In 2023, nonprofit Commonwealth, with support from the Nasdaq Foundation, launched a groundbreaking research program and pilot with fintech partners, including Stash, to gain insight into how the development of an investor identity can act as a key enabler for beginner investors to overcome initial feelings of doubt and develop a sense of belonging in the investing community. 

The following research blog post is part of the Transforming Investor Identity Project in partnership with Commonwealth. The project was made possible with support from the Nasdaq Foundation. This blog post is also published by Commonwealth; you can find the complete research report here.


Recent developments in the retail investing space, including the widespread adoption of commission-free trading and better UI on mobile and desktop platforms, have made it easier than ever to become an investor. Despite increased accessibility, significant gaps remain between a widespread desire to invest among households living on low and moderate incomes (LMI)—particularly Black, Latinx, and women-led households—and taking advantage of this key wealth-building opportunity.

In this post, we explore some of the highlights from this critical research and look at the ways in which Stash’s investing platform is contributing to a more inclusive investing ecosystem. We will also look at some of the ways in which Commonwealth’s research provides insight into how these choices support beginner investors living on LMI. If you’d like to know more, check out Commonwealth’s full report on this research, as well as the toolkit designed to provide actionable guidance for providers looking to help make investing for everyone. 

Investor Identity Insights


  • Even incremental increases in investor identity are associated with positive action such as investing more funds and recommending investing to friends: Higher investor identity scores were associated with higher ratings of participants’ experience, higher rates of planning to add funds to their investing account, and higher likelihood of recommending investing to friends, indicating that even small increases in identity can have significant impact on investing behaviors. Platforms that are able to cultivate identity effectively for new customers can see direct benefits through increases in deposits and net promoter scores.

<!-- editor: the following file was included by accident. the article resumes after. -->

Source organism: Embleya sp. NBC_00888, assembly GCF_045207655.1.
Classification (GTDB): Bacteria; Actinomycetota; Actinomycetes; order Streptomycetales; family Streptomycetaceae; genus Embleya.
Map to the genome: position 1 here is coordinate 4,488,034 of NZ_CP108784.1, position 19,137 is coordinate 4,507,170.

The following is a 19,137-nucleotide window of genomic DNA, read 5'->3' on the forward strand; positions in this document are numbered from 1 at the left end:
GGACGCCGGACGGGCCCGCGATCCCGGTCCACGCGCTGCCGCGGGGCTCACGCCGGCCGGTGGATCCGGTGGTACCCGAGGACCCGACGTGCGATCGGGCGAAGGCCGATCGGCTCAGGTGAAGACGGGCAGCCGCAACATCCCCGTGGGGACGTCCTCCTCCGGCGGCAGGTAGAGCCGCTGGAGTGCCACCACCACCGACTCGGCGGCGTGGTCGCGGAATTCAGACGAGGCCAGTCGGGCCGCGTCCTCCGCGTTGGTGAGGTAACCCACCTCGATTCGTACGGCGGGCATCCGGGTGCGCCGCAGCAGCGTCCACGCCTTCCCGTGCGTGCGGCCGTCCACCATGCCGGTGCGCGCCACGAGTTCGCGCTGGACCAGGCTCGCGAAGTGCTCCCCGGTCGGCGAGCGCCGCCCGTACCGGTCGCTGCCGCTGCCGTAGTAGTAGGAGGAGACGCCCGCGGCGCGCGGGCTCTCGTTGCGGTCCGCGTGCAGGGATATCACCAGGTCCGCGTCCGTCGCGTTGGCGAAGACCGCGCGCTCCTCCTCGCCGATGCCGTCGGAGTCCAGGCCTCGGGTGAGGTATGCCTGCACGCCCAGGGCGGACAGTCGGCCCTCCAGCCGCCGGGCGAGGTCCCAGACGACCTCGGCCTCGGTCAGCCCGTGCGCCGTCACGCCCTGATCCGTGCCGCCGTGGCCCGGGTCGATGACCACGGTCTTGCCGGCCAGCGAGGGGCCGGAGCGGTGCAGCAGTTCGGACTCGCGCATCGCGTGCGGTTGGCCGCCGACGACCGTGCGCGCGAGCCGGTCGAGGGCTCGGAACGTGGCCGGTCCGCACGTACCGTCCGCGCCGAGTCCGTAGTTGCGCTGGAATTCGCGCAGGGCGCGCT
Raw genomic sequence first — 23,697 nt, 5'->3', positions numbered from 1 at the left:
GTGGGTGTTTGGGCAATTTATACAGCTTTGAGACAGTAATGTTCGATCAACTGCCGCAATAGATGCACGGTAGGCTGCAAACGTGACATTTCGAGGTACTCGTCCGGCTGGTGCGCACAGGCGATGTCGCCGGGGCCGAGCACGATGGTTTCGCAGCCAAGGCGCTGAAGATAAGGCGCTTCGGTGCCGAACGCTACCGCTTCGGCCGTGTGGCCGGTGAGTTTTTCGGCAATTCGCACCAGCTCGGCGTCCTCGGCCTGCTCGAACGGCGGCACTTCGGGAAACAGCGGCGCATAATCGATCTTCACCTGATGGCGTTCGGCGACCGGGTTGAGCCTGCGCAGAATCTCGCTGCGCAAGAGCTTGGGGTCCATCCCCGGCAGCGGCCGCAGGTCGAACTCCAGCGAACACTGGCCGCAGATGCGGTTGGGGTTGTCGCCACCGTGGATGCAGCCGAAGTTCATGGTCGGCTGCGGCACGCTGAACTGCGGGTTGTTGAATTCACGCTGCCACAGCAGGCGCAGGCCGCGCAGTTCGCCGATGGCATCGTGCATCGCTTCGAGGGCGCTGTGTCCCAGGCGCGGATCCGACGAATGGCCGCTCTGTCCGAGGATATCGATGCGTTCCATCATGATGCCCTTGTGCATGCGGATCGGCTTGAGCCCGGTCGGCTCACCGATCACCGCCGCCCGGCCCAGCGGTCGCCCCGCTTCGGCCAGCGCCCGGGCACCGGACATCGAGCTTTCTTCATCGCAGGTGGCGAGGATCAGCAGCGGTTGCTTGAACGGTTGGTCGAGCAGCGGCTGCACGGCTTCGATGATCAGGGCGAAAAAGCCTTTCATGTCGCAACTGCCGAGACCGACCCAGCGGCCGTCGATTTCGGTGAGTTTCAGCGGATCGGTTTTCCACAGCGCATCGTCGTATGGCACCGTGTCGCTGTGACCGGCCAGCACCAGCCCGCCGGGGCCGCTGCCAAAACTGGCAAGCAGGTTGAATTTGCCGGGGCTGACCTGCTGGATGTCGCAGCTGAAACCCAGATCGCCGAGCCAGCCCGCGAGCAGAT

• Investor identity “clicks” after 6 months: Overall, average investor identity scores for participants grew during the first year. Most of this increase happened during the second six months of participation, highlighting a dynamic in which early experiences eventually start to “click” and translate into changing perceptions of oneself as an investor over the course of the first year. For providers, this means that the initial phase of laying the foundation for beginner investors should be understood to extend beyond onboarding, with the first six months a critical incubation period when the elements that give rise to investor identity are cultivated. 
  • Perceptions of investing change during the first year for most participants: 71% of participants agreed that investing was easier than they had initially thought. The amount of money people thought was needed to be considered an investor declined during the pilot period, indicating a more inclusive understanding of who investors are. For many beginner investors, the biggest hurdle is getting started so that they can see that it is not as difficult as they imagined. Tools like seed funding or other promotions are critical for getting them in the door so that they can develop a more informed understanding of what investing entails. 
  • Emergency savings matters more than income for retaining new investors: 45% of participants that started with less than $500 in emergency savings ended up withdrawing from the program before it ended, while just 28% of participants with more than $500 saved withdrew. The most common reason cited for withdrawal was financial need. This difference highlights the important role resources play in individual agency as an investor, and the opportunity that exists for integrating low-risk savings products into the investing experience. 

  • Representation matters: Participants who did not feel represented in investing messaging and advertising reported a lower sense of belonging in the investing community; 73% of participants who felt represented reported that they felt a sense of belonging, compared to just 44% of participants who did not feel represented. Women were half as likely as men to feel represented in investing messaging and advertising. We also found that representation was perceived along a variety of axes, including race, gender, age, and income. These communications are many investors’ first impression of platforms, and can play a large role in the decision to get started. 

Active learning is an important part of investor identity development